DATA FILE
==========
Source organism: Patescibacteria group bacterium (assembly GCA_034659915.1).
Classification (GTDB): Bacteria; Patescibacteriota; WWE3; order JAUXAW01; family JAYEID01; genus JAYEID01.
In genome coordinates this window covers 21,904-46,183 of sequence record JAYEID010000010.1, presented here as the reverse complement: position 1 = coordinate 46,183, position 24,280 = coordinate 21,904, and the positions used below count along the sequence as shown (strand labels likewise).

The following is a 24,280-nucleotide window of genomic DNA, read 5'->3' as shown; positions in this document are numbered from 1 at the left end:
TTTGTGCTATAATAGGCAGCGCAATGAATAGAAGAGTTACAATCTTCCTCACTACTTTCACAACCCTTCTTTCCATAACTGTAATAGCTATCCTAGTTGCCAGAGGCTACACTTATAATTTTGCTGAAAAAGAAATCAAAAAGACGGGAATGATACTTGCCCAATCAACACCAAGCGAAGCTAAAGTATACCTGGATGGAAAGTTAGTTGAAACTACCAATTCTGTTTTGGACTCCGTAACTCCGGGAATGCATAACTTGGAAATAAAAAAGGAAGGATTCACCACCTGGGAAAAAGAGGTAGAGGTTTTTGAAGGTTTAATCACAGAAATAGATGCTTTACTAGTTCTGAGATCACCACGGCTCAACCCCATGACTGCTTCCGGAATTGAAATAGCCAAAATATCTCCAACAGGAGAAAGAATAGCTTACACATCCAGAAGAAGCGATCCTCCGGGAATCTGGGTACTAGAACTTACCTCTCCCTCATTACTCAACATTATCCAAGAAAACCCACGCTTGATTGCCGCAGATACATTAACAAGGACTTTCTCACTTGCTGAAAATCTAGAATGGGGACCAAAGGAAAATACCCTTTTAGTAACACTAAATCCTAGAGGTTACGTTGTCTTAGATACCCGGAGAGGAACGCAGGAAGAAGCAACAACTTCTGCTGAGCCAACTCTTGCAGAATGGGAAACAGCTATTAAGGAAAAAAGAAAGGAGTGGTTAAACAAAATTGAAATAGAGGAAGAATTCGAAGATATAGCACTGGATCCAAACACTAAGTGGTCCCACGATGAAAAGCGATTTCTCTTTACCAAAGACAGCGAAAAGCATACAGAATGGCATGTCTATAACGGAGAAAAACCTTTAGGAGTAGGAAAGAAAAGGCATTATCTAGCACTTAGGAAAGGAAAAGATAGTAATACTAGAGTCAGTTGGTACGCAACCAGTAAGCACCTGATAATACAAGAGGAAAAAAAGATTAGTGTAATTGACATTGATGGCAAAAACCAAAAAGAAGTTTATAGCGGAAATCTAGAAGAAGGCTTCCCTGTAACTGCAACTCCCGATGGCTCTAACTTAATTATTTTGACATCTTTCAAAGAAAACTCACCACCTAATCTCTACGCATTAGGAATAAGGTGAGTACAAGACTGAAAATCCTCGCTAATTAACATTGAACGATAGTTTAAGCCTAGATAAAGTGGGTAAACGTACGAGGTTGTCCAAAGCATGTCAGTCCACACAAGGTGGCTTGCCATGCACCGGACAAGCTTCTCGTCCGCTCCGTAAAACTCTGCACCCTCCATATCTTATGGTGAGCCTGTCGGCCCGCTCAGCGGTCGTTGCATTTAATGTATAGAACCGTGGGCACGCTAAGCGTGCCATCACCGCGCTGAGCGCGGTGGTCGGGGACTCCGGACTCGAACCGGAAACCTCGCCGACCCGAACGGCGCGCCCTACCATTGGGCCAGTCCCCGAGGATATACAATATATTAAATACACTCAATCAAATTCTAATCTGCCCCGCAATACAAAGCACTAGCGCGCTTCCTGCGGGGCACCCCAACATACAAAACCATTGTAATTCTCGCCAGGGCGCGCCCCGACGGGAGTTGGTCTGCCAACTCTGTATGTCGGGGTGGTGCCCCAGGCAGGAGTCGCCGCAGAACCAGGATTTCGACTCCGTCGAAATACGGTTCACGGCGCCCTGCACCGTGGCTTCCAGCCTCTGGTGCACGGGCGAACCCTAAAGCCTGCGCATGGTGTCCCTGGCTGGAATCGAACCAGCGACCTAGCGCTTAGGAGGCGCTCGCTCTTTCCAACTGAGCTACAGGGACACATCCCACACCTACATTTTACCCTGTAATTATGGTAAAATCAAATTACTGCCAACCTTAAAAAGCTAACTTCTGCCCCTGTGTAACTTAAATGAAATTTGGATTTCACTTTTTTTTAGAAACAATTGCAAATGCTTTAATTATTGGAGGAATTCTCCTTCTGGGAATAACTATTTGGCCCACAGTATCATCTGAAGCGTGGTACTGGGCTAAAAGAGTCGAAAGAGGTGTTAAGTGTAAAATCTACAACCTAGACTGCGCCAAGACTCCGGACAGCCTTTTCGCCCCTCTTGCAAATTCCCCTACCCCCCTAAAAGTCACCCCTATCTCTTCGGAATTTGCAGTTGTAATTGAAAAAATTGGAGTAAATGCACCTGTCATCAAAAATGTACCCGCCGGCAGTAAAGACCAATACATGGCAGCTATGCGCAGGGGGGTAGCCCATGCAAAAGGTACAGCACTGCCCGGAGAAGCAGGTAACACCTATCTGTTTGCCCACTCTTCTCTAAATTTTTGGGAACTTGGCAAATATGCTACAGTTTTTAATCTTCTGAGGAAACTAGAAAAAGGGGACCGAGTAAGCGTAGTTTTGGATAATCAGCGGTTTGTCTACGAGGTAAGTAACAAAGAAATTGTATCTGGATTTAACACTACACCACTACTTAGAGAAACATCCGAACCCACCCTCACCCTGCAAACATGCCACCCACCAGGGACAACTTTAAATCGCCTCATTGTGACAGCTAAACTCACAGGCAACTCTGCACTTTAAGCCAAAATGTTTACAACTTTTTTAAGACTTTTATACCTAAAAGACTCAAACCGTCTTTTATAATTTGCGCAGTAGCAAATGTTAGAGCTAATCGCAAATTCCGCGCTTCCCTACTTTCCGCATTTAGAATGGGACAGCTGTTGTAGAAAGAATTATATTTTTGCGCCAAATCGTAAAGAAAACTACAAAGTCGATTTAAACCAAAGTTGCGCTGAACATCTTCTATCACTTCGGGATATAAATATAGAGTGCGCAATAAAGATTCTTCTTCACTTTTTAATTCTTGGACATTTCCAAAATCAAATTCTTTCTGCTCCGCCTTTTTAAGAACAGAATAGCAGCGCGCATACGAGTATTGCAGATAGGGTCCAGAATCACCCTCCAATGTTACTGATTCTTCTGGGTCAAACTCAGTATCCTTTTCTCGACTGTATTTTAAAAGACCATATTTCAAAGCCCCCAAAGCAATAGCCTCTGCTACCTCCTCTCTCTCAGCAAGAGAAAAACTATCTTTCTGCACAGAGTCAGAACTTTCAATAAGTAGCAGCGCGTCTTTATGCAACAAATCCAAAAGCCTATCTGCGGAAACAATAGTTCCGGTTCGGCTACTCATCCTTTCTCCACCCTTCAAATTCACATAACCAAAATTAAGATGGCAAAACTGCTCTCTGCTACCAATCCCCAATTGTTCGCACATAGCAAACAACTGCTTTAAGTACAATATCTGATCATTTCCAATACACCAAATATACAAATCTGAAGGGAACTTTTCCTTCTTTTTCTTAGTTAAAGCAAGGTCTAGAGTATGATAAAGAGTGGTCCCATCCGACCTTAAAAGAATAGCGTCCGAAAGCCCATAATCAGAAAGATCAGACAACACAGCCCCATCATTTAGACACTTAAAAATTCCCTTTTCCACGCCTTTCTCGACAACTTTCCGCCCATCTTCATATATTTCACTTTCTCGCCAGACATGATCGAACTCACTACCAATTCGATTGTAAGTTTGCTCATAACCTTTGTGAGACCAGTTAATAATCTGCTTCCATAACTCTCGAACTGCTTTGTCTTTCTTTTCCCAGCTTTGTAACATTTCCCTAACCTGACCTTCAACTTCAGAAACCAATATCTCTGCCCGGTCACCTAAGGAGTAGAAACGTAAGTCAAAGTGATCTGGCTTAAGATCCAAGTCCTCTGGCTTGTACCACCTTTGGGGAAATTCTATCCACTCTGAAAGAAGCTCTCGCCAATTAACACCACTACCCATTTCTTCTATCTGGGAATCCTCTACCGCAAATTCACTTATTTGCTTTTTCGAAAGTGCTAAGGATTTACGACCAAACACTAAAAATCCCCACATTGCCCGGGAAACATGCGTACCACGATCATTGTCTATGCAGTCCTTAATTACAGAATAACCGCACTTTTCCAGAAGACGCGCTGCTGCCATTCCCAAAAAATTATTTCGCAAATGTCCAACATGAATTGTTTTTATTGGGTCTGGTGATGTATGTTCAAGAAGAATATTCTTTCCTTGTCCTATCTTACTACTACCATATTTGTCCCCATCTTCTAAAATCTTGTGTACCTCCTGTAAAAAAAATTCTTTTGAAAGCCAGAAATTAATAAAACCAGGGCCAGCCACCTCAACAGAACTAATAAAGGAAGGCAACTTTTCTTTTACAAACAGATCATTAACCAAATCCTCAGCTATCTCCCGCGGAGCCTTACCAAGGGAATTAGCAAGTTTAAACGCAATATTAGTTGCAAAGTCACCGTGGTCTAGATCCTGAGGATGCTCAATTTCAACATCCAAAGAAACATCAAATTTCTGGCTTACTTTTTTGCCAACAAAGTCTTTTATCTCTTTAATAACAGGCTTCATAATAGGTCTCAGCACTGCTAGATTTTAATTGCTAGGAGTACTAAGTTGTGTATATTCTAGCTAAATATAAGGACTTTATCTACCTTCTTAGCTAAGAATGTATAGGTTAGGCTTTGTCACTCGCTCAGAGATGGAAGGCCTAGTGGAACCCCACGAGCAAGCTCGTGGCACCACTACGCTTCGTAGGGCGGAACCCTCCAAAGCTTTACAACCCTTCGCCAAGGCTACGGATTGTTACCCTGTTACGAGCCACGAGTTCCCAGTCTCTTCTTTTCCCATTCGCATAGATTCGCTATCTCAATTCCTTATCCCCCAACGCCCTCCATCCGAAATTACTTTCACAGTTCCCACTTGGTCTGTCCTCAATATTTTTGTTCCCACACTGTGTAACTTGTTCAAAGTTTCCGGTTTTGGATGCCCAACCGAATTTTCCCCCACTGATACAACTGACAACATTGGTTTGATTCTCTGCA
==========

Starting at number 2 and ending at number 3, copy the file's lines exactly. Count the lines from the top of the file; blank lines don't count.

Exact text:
Classification (GTDB): Bacteria; Patescibacteriota; WWE3; order JAUXAW01; family JAYEID01; genus JAYEID01.
In genome coordinates this window covers 21,904-46,183 of sequence record JAYEID010000010.1, presented here as the reverse complement: position 1 = coordinate 46,183, position 24,280 = coordinate 21,904, and the positions used below count along the sequence as shown (strand labels likewise).